Class 2 ceramic capacitors utilize ferroelectric dielectric materials, such as barium titanate (BaTiO), and are modified by additives including aluminum silicate, magnesium silicate, and aluminium oxide. These materials have a higher permittivity than Class 1 capacitors (εr ~ 200–14,000 depending on field strength) and achieve better volumetric efficiency, but exhibit lower accuracy and stability. Class 2 capacitors also have nonlinear capacitance values that are dependent on both operating temperatures and applied voltage and will age over time, which can affect performance.

Ceramic Capacitor Dielectric Codes

Ceramic capacitor dielectrics are defined by a three-character EIA code that specifies the material’s capacitance stability over a specified temperature range. For instance, ceramic capacitors made using X5R dielectric materials have an operating temperature range of -55°C to +85°C with an allowable variation in capacitance of ±15% over that range and exhibit non-linear capacitance value stability over that range.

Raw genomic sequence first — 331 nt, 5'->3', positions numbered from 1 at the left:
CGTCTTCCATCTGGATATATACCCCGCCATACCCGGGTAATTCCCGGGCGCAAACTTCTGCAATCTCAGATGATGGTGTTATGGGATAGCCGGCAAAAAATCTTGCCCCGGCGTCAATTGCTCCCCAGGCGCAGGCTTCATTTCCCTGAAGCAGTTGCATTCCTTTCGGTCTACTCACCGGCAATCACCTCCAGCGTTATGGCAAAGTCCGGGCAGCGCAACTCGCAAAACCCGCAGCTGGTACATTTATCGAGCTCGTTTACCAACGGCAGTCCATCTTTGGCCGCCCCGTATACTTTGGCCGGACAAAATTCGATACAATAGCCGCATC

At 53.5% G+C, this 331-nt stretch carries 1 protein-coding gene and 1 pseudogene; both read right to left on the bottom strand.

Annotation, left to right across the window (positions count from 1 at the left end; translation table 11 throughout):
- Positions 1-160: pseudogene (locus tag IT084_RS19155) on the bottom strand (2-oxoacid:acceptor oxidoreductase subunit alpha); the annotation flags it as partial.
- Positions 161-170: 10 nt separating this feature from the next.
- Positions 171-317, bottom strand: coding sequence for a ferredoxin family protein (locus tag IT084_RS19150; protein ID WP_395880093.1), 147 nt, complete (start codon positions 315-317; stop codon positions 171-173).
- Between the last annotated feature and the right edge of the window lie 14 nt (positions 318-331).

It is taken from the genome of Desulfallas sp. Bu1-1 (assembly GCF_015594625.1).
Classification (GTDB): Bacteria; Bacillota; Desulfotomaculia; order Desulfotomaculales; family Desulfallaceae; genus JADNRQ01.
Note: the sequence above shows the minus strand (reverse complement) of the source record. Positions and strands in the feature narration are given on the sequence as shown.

Similarly, any material that allows a device to meet or exceed the X7R temperature characteristics, ±15% capacitance variation over a temperature range of -55°C to +125°C, can be called X7R. There are no voltage coefficient specifications for X7R or any other type of dielectric. A vendor can call a capacitor X7R, X5R, or any other of dielectric code as long as it meets the temperature coefficient specifications, regardless of how bad the voltage coefficient is.

Figure 4: EIA code table for ceramic capacitor dielectrics

Tantalum vs. Ceramic Capacitor Performance

Tantalum vs. Ceramic Capacitor Temperature Response

Figure 5 illustrates the typical capacitance response over temperature for tantalum capacitors, Class 2 ceramic (X7R) capacitors, and Class 1 ceramic (NP0 or C0G) capacitors. The tantalum capacitor exhibits linear capacitance change with respect to temperature: -5% capacitance change at -55°C to 8+% at 125°C. Class 2 ceramic capacitors demonstrate the most non-linear response to temperature, but can be made to achieve similarly desirable linear performance in applications with narrow operating temperature ranges (e.g., medical implantable devices) by accounting for the temperature response when designing the circuit.